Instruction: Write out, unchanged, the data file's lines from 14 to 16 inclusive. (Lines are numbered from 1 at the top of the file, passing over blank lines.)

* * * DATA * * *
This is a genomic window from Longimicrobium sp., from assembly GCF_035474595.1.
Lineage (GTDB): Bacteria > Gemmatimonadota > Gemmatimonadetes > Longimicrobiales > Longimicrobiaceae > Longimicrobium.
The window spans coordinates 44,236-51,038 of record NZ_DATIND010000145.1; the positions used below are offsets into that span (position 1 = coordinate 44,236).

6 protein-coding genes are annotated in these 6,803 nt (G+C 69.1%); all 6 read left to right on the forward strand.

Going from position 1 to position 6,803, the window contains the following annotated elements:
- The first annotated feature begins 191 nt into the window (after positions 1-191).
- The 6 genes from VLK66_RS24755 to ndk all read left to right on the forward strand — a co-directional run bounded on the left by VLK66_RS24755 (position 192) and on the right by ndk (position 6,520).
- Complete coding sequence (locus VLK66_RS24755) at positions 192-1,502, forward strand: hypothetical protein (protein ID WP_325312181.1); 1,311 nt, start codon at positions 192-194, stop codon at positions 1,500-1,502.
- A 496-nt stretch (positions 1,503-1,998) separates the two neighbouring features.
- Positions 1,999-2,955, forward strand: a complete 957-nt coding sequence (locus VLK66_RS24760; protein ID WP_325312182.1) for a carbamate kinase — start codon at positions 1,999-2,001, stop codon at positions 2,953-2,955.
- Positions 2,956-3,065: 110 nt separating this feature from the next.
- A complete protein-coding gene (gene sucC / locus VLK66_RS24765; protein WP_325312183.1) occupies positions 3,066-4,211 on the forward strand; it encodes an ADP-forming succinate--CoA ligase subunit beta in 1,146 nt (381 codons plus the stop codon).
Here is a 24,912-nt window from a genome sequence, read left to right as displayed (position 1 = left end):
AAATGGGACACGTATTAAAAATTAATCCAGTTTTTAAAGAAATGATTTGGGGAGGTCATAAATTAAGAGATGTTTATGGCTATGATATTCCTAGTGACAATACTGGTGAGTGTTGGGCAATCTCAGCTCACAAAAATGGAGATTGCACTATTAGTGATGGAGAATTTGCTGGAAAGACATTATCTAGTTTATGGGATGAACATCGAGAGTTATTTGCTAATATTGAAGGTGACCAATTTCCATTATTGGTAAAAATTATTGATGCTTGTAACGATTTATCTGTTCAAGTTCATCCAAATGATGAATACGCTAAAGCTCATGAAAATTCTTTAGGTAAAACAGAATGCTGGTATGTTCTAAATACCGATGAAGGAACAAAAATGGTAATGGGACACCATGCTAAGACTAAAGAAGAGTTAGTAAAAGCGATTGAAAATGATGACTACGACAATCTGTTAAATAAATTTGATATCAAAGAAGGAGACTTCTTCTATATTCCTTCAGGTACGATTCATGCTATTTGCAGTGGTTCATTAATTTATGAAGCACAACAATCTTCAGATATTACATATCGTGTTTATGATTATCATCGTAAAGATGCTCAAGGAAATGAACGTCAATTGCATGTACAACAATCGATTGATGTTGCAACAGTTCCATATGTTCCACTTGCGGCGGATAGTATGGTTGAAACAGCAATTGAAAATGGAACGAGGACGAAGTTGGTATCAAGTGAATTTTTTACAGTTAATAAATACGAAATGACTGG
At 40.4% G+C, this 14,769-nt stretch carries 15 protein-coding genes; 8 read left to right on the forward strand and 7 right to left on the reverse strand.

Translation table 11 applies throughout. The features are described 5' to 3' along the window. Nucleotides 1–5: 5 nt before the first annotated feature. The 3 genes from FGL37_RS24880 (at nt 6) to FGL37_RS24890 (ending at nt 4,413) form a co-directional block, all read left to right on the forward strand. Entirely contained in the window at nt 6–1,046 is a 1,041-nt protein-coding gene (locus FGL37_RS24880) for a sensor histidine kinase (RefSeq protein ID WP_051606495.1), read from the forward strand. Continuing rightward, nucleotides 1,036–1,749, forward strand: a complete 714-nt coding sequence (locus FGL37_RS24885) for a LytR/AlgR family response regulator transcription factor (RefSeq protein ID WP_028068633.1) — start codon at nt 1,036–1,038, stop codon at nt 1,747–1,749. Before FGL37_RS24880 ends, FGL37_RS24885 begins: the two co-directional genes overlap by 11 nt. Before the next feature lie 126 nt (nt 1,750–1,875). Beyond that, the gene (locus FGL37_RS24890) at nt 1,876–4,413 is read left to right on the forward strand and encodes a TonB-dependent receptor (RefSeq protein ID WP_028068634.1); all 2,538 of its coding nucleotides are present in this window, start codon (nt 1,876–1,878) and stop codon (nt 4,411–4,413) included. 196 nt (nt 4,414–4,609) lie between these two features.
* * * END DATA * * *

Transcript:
AAATGGGACACGTATTAAAAATTAATCCAGTTTTTAAAGAAATGATTTGGGGAGGTCATAAATTAAGAGATGTTTATGGCTATGATATTCCTAGTGACAATACTGGTGAGTGTTGGGCAATCTCAGCTCACAAAAATGGAGATTGCACTATTAGTGATGGAGAATTTGCTGGAAAGACATTATCTAGTTTATGGGATGAACATCGAGAGTTATTTGCTAATATTGAAGGTGACCAATTTCCATTATTGGTAAAAATTATTGATGCTTGTAACGATTTATCTGTTCAAGTTCATCCAAATGATGAATACGCTAAAGCTCATGAAAATTCTTTAGGTAAAACAGAATGCTGGTATGTTCTAAATACCGATGAAGGAACAAAAATGGTAATGGGACACCATGCTAAGACTAAAGAAGAGTTAGTAAAAGCGATTGAAAATGATGACTACGACAATCTGTTAAATAAATTTGATATCAAAGAAGGAGACTTCTTCTATATTCCTTCAGGTACGATTCATGCTATTTGCAGTGGTTCATTAATTTATGAAGCACAACAATCTTCAGATATTACATATCGTGTTTATGATTATCATCGTAAAGATGCTCAAGGAAATGAACGTCAATTGCATGTACAACAATCGATTGATGTTGCAACAGTTCCATATGTTCCACTTGCGGCGGATAGTATGGTTGAAACAGCAATTGAAAATGGAACGAGGACGAAGTTGGTATCAAGTGAATTTTTTACAGTTAATAAATACGAAATGACTGG
At 40.4% G+C, this 14,769-nt stretch carries 15 protein-coding genes; 8 read left to right on the forward strand and 7 right to left on the reverse strand.

Translation table 11 applies throughout. The features are described 5' to 3' along the window. Nucleotides 1–5: 5 nt before the first annotated feature. The 3 genes from FGL37_RS24880 (at nt 6) to FGL37_RS24890 (ending at nt 4,413) form a co-directional block, all read left to right on the forward strand. Entirely contained in the window at nt 6–1,046 is a 1,041-nt protein-coding gene (locus FGL37_RS24880) for a sensor histidine kinase (RefSeq protein ID WP_051606495.1), read from the forward strand. Continuing rightward, nucleotides 1,036–1,749, forward strand: a complete 714-nt coding sequence (locus FGL37_RS24885) for a LytR/AlgR family response regulator transcription factor (RefSeq protein ID WP_028068633.1) — start codon at nt 1,036–1,038, stop codon at nt 1,747–1,749. Before FGL37_RS24880 ends, FGL37_RS24885 begins: the two co-directional genes overlap by 11 nt. Before the next feature lie 126 nt (nt 1,750–1,875). Beyond that, the gene (locus FGL37_RS24890) at nt 1,876–4,413 is read left to right on the forward strand and encodes a TonB-dependent receptor (RefSeq protein ID WP_028068634.1); all 2,538 of its coding nucleotides are present in this window, start codon (nt 1,876–1,878) and stop codon (nt 4,411–4,413) included. 196 nt (nt 4,414–4,609) lie between these two features.